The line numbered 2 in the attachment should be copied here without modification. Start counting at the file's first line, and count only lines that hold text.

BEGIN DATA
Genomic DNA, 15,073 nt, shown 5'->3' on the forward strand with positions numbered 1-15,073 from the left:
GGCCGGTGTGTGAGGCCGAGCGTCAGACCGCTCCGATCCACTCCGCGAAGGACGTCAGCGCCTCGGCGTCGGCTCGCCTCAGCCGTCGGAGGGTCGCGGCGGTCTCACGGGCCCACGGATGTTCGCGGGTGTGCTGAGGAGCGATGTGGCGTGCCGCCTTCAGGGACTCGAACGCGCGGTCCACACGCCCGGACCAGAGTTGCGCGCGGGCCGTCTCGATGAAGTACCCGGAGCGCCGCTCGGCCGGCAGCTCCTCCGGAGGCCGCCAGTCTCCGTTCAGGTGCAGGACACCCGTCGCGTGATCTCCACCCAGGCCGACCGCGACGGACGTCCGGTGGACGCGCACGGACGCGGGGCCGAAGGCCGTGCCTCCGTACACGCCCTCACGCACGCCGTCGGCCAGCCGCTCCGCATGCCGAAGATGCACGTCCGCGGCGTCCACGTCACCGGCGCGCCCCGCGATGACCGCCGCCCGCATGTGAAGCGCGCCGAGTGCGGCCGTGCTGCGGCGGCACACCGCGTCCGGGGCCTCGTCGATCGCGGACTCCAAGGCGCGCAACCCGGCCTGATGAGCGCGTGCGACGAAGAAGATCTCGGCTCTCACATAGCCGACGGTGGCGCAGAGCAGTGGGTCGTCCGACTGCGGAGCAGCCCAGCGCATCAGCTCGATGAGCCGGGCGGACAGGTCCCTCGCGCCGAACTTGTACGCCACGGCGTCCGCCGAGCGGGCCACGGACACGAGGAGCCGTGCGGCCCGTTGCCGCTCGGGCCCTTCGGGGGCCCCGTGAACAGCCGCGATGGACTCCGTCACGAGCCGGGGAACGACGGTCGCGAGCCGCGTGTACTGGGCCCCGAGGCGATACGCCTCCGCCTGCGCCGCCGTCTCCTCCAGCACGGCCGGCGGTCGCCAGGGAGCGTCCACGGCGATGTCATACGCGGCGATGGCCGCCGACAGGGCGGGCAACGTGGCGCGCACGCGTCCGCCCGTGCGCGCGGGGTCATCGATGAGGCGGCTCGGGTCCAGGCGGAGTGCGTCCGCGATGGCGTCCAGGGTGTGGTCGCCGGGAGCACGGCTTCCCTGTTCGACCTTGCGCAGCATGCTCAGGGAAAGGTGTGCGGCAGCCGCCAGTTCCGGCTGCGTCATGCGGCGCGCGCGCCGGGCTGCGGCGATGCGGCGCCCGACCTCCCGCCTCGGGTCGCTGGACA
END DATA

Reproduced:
GGCCGGTGTGTGAGGCCGAGCGTCAGACCGCTCCGATCCACTCCGCGAAGGACGTCAGCGCCTCGGCGTCGGCTCGCCTCAGCCGTCGGAGGGTCGCGGCGGTCTCACGGGCCCACGGATGTTCGCGGGTGTGCTGAGGAGCGATGTGGCGTGCCGCCTTCAGGGACTCGAACGCGCGGTCCACACGCCCGGACCAGAGTTGCGCGCGGGCCGTCTCGATGAAGTACCCGGAGCGCCGCTCGGCCGGCAGCTCCTCCGGAGGCCGCCAGTCTCCGTTCAGGTGCAGGACACCCGTCGCGTGATCTCCACCCAGGCCGACCGCGACGGACGTCCGGTGGACGCGCACGGACGCGGGGCCGAAGGCCGTGCCTCCGTACACGCCCTCACGCACGCCGTCGGCCAGCCGCTCCGCATGCCGAAGATGCACGTCCGCGGCGTCCACGTCACCGGCGCGCCCCGCGATGACCGCCGCCCGCATGTGAAGCGCGCCGAGTGCGGCCGTGCTGCGGCGGCACACCGCGTCCGGGGCCTCGTCGATCGCGGACTCCAAGGCGCGCAACCCGGCCTGATGAGCGCGTGCGACGAAGAAGATCTCGGCTCTCACATAGCCGACGGTGGCGCAGAGCAGTGGGTCGTCCGACTGCGGAGCAGCCCAGCGCATCAGCTCGATGAGCCGGGCGGACAGGTCCCTCGCGCCGAACTTGTACGCCACGGCGTCCGCCGAGCGGGCCACGGACACGAGGAGCCGTGCGGCCCGTTGCCGCTCGGGCCCTTCGGGGGCCCCGTGAACAGCCGCGATGGACTCCGTCACGAGCCGGGGAACGACGGTCGCGAGCCGCGTGTACTGGGCCCCGAGGCGATACGCCTCCGCCTGCGCCGCCGTCTCCTCCAGCACGGCCGGCGGTCGCCAGGGAGCGTCCACGGCGATGTCATACGCGGCGATGGCCGCCGACAGGGCGGGCAACGTGGCGCGCACGCGTCCGCCCGTGCGCGCGGGGTCATCGATGAGGCGGCTCGGGTCCAGGCGGAGTGCGTCCGCGATGGCGTCCAGGGTGTGGTCGCCGGGAGCACGGCTTCCCTGTTCGACCTTGCGCAGCATGCTCAGGGAAAGGTGTGCGGCAGCCGCCAGTTCCGGCTGCGTCATGCGGCGCGCGCGCCGGGCTGCGGCGATGCGGCGCCCGACCTCCCGCCTCGGGTCGCTGGACA